- Reabsorption of CSF (reabsorption into the venous system) - the main site of CSF absorption (reabsorption) into the venous system is through arachnoid granulations. The subarachnoid space containing CSF extends into the arachnoid granulations, which in turn project upward through the dura into the superior sagittal sinus and lateral projections from it called lateral lacunae.
Questions and Answers:1. Note the choroid plexus; where is it found and what is its function? (TG7-50A, TG7-50B)Choroid plexuses are relatively large, tuft-like carpets of capillaries. They lie in the floors of the lateral ventricles and the roofs of the third and fourth ventricles. They give off cerebrospinal fluid, filling the ventricles.2. The spread of infection is mainly facilitated through what layer of the scalp? (N98A, N101, N102, TG7-46, TG7-49)The subaponeurotic connective tissue layer (areolar tissue) of the scalp facilitates the spread of infection because of its loose character.3. Note dural attachment to the calvaria and the base of the skull. Is there any difference? (N98A, N101, N102, TG7-46, TG7-47, TG7-48, TG7-49)The spinal dura consists of one layer and is a tube with lateral extensions covering nerve rootlets. The cranial dura, on the other hand, splits to form two layers.4. Examine falx cerebri, falx cerebelli, tentorium cerebelli, and diaphragma sellae. Are these infoldings periosteal or meningeal? Define attachments and relationship of each and the compartmentalization of the cranial cavity produced by these infoldings. (N103, N104A, N104B, TG7-47, TG7-48, TG7-49A, TG7-49B)
The periosteal layer adheres to the internal surface of the skull, and its attachment is tenacious along the suture lines and in the cranial base. The external periosteal layer is continuous at the cranial foramina with the periosteum on the external surface of the calvaria; it is NOT continuous with the dura mater of the spinal cord. In most areas, the meningeal layer is intimately fused with the periosteal layer and cannot be separated from it. The fused external and internal layers of dura over the calvaria can be easily stripped from the cranial bones. A blow to the head can detach the periosteal layer from the calvaria without fracturing the cranial bones. In the cranial base the two dural layers are firmly attached and difficult to separate from the bones. Consequently, a fracture of the cranial base tears the dura and results in leakage of CSF.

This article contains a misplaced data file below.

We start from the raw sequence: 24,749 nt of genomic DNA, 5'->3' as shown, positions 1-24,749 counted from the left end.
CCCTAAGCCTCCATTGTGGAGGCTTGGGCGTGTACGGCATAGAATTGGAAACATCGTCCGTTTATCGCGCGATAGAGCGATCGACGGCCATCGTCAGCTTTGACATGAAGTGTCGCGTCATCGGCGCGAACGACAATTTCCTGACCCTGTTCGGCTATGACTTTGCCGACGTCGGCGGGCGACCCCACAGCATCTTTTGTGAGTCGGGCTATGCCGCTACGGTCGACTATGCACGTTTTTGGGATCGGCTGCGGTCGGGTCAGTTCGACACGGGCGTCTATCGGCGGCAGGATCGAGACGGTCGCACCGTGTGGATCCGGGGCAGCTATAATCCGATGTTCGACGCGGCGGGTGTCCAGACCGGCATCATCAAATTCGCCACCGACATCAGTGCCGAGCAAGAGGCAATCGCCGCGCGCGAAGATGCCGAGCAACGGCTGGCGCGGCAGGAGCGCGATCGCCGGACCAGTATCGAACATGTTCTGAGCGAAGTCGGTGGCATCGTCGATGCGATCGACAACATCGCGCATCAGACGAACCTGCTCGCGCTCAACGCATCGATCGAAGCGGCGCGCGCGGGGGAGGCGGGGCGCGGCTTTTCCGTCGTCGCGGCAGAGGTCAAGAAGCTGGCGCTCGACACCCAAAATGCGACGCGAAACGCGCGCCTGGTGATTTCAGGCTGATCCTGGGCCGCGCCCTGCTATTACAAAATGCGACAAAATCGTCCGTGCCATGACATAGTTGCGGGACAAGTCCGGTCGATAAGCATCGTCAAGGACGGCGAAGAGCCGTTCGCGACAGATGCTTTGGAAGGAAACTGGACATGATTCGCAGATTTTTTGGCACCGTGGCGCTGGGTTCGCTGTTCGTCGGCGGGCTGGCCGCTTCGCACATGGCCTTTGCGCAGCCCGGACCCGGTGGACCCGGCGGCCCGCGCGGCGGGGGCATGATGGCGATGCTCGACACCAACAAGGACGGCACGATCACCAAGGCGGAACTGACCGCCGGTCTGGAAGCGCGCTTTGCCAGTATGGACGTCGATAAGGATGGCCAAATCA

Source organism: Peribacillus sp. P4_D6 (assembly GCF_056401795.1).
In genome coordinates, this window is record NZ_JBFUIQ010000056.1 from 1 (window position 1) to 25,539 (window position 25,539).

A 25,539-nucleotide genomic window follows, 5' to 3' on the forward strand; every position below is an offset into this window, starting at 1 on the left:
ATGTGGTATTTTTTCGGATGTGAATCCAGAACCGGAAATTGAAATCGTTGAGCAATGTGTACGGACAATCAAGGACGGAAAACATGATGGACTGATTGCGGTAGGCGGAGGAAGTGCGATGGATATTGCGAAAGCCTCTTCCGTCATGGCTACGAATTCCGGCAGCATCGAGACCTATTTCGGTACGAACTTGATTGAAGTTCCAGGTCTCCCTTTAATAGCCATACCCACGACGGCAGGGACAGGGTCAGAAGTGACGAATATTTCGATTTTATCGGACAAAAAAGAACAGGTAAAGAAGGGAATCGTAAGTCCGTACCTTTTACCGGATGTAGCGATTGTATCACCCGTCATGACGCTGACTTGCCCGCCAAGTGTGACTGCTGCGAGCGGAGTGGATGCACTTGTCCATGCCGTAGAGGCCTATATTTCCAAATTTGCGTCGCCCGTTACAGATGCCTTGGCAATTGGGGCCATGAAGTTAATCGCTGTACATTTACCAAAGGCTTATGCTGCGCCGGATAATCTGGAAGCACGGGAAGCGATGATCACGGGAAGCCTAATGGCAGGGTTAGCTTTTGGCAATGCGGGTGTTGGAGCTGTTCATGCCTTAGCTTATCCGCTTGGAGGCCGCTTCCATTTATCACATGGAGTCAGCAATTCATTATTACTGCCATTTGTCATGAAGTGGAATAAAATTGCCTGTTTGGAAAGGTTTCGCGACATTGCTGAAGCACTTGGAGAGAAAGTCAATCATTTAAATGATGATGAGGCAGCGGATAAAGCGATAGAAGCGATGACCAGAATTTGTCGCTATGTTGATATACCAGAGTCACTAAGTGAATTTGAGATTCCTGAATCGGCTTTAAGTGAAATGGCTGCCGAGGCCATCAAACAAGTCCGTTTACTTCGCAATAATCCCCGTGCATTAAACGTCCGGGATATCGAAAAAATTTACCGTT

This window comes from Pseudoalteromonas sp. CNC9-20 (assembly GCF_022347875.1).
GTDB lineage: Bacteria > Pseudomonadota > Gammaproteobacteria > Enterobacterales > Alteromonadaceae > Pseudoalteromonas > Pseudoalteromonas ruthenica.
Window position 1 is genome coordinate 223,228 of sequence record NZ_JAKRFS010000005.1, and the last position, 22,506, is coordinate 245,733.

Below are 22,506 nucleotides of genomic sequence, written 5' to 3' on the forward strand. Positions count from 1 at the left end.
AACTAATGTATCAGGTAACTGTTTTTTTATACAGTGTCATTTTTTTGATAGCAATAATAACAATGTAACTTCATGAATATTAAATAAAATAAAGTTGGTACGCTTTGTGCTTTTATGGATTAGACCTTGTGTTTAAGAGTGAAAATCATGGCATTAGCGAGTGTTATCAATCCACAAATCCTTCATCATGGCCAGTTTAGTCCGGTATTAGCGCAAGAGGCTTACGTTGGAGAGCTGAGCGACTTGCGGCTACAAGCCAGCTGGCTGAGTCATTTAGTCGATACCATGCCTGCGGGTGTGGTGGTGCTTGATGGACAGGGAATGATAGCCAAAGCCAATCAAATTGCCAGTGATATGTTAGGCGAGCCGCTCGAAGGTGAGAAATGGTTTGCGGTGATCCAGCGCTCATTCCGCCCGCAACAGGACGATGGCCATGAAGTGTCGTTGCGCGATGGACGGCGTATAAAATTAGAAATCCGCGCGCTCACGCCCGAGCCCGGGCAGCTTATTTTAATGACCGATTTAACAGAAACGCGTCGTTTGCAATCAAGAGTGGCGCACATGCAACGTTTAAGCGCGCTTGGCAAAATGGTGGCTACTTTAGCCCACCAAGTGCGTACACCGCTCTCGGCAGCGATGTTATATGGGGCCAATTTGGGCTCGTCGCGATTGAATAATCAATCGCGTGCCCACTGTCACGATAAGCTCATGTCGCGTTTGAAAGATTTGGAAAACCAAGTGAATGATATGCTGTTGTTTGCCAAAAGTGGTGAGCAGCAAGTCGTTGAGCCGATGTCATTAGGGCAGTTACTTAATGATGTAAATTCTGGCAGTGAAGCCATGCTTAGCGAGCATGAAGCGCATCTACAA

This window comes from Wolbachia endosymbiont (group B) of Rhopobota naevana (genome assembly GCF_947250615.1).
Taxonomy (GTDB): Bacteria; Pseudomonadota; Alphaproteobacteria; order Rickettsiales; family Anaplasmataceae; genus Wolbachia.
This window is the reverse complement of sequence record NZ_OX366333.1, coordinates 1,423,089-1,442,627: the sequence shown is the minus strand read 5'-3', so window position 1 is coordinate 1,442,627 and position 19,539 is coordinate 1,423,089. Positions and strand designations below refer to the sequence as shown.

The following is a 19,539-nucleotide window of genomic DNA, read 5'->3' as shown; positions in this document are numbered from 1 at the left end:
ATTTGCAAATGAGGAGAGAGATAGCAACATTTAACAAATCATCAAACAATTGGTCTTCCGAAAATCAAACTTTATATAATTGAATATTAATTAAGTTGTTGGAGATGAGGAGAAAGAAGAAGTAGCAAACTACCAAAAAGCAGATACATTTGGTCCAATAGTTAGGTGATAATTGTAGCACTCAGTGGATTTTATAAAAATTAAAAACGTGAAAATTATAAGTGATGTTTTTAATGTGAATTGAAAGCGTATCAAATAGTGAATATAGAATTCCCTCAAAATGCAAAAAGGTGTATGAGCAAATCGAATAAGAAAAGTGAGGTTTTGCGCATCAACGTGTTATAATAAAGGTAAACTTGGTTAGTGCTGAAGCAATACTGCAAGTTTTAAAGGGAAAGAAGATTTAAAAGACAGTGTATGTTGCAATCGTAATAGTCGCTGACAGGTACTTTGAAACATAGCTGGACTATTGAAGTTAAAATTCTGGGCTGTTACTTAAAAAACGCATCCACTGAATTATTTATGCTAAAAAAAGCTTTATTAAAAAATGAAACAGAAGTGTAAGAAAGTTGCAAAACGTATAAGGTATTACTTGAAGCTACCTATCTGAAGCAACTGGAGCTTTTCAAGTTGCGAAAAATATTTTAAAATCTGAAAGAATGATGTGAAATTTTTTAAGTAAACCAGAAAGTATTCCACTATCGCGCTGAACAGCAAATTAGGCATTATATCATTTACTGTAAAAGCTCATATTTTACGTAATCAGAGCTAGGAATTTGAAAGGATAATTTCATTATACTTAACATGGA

- An external periosteal layer is the periosteum covering the internal surface of the calvaria.
- An internal meningeal layer, a strong fibrous membrane that is continuous at the foramen magnum with the spinal dura mater covering the spinal cord.The internal meningeal layer of dura draws away from the external periosteal layer of dura to form dural infoldings, which separate the regions of the brain from each other and form dural venous sinuses. These separations in the dural layers form the dural venous sinuses (compartments). See the objective question above for attachments and relationships of these dural infoldings.5. What does each compartment contain? (N103, N104A, N104B, TG7-47, TG7-49)The falx cerebri helps form the superior and inferior sagittal sinuses. The tentorium cerebelli separates the cerebellum from the cerebral hemispheres. In the line of the junction between the falx cerebri and the tentorium cerebelli lies the straight sinus. The diaphragma sellae is a horizontal duplication of the meningeal dura that roofs the sella turcica. The falx cerebelli is a partitioning of the dura which separates the cerebellar hemispheres. It contains the occipital sinus. (WB 323-4)6. What is the tentorial notch? (N104A, N104B, TG7-47)The tentorial notch is the opening in the tentorium cerebelli for the brainstem (specifically the midbrain).7. Observe meningeal arteries in all cranial fossae. Which is the largest? How is it held within the dura? Relation to greater wing of sphenoid? (Significance?) (N99B, N104A, N104B, TG7-51)The largest of the meningeal arteries is the middle meningeal artery. It is a branch of the maxillary artery. It goes through the foramen spinosum and supplies most of the dura mater except for the floors of the anterior and posterior cranial fossae. It runs forward for a short distance in a groove on the greater wing of the sphenoid bone, lying between bone and dura, and then divides into anterior and posterior branches. (WB 326, 269) Significance: The dura is sensitive to pain, especially where it is related to the dural venous sinuses and meningeal arteries. Consequently, piercing the dura where the meningeal arteries enter the base of the skull or near the vertex causes pain and is a major source of headaches. In addition, the rupture of the middle meningeal artery by fracture of the greater wing of the sphenoid bone causes an epidural hematoma.8. What is the innervation of dura? (N104A, N104B, TG7-51)The dura is innervated by all three divisions of the trigeminal nerves, the vagus nerves, and the hypoglossal nerves.9. What cranial nerves exit through the jugular foramen? (N11, N104A, N104B, TG7-07, TG7-51)